Tutorial: Create and use a custom image for virtual machine scale sets with Azure PowerShell

When you create a scale set, you specify an image to be used when the VM instances are deployed. To reduce the number of tasks after VM instances are deployed, you can use a custom VM image. This custom VM image includes any required application installs or configurations. Any VM instances created in the scale set use the custom VM image and are ready to serve your application traffic. In this tutorial you learn how to:

  • Create and customize a VM
  • Deprovision and generalize the VM
  • Create a custom VM image from the source VM
  • Deploy a scale set that uses the custom VM image

If you don’t have an Azure subscription, create a free account before you begin.

Note

This article has been updated to use the new Azure PowerShell Az module. You can still use the AzureRM module, which will continue to receive bug fixes until at least December 2020. To learn more about the new Az module and AzureRM compatibility, see Introducing the new Azure PowerShell Az module. For Az module installation instructions, see Install Azure PowerShell.

Use Azure Cloud Shell

Azure hosts Azure Cloud Shell, an interactive shell environment that you can use through your browser. You can use either Bash or PowerShell with Cloud Shell to work with Azure services. You can use the Cloud Shell preinstalled commands to run the code in this article without having to install anything on your local environment.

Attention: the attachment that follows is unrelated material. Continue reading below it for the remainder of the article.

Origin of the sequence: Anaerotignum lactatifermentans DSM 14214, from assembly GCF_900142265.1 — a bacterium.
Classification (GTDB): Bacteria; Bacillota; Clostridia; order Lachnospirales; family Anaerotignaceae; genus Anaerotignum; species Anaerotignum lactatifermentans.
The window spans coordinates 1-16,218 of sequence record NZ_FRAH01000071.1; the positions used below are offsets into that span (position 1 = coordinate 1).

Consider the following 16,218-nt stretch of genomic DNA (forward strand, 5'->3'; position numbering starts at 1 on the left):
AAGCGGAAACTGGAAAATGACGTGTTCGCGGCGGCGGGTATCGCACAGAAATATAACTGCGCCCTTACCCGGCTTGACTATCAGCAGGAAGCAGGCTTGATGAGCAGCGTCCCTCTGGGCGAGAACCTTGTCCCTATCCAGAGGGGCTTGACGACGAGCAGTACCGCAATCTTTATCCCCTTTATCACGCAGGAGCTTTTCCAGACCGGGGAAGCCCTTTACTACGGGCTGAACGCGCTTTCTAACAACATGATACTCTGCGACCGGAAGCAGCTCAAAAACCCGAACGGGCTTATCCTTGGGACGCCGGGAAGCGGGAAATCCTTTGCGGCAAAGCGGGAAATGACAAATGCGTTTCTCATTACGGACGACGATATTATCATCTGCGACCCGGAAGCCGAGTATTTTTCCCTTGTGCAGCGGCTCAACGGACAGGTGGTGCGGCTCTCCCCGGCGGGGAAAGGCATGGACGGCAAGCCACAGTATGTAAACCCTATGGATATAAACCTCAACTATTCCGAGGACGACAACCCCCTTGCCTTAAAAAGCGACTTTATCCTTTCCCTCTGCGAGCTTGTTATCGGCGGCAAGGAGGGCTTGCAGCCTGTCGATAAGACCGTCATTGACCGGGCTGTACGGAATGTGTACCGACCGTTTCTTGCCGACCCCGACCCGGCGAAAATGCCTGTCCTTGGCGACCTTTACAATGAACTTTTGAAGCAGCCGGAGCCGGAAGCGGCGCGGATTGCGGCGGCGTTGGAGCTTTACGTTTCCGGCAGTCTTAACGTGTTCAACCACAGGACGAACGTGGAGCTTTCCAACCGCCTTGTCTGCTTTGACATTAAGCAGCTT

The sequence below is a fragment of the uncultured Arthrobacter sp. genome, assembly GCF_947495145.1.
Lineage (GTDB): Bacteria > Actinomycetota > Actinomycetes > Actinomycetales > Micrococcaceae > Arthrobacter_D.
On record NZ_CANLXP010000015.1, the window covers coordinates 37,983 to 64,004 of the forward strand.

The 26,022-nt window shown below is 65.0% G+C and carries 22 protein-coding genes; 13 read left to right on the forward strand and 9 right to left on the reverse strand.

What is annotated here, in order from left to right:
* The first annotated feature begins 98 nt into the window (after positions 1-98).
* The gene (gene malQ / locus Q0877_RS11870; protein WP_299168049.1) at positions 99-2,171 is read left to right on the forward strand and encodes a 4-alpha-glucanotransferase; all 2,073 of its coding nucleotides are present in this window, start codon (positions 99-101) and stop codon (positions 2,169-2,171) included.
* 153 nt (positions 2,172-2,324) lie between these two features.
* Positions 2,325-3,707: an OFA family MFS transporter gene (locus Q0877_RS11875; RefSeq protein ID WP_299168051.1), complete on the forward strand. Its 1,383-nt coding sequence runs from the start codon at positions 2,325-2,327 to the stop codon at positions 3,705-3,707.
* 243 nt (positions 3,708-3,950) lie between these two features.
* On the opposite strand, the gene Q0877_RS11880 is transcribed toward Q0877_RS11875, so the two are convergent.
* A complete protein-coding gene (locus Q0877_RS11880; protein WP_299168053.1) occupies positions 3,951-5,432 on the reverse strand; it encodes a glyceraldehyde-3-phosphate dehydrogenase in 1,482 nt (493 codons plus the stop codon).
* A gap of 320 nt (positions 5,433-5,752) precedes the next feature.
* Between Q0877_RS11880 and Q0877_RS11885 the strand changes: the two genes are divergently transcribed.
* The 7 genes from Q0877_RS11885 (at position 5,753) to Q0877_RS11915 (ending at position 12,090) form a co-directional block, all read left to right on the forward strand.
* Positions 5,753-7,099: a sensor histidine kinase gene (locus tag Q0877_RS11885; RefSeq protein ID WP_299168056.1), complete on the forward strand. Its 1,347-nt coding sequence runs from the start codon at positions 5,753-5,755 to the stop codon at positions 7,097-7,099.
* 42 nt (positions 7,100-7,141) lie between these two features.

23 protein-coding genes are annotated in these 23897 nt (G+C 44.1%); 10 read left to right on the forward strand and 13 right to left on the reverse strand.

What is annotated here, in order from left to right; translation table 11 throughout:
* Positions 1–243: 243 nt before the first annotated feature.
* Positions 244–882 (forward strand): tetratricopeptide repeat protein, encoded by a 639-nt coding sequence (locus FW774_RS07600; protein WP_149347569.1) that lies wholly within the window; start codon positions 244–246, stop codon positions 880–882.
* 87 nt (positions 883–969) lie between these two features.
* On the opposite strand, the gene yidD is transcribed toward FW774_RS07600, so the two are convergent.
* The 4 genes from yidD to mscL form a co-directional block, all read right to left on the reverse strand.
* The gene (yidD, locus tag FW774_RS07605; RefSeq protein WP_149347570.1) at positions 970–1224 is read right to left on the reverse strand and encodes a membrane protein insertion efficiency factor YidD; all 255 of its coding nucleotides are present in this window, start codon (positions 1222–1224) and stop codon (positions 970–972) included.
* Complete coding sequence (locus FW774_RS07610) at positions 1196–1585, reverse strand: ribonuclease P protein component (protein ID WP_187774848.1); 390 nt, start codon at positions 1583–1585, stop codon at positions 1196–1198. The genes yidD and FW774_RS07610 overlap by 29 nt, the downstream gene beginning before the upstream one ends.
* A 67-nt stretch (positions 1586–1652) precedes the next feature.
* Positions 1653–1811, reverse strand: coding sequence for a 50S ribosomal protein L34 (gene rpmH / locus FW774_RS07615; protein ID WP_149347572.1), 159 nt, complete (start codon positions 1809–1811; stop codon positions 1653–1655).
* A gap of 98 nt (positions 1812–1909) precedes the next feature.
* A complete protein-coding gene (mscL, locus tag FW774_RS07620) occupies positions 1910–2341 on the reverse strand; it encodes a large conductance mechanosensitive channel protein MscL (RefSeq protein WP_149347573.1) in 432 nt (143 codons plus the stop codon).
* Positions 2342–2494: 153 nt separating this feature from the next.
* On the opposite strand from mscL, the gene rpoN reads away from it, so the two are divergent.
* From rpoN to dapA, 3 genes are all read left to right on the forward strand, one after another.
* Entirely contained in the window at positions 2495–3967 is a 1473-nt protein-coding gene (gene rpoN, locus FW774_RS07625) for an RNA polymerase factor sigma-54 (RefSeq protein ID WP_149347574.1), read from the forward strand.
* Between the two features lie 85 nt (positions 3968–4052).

To start Azure Cloud Shell:

Option Example/Link
Select Try It in the upper-right corner of a code block. Selecting Try It doesn't automatically copy the code to Cloud Shell. Example of Try It for Azure Cloud Shell
Go to https://shell.azure.com, or select the Launch Cloud Shell button to open Cloud Shell in your browser. Launch Cloud Shell in a new window
Select the Cloud Shell button on the top-right menu bar in the Azure portal. Cloud Shell button in the Azure portal

To run the code in this article in Azure Cloud Shell:

  1. Start Cloud Shell.

  2. Select the Copy button on a code block to copy the code.

  3. Paste the code into the Cloud Shell session by selecting Ctrl+Shift+V on Windows and Linux or by selecting Cmd+Shift+V on macOS.

  4. Select Enter to run the code.

Create and configure a source VM

Note

This tutorial walks through the process of creating and using a generalized VM image. Creating a scale set from a specialized VHD is not supported.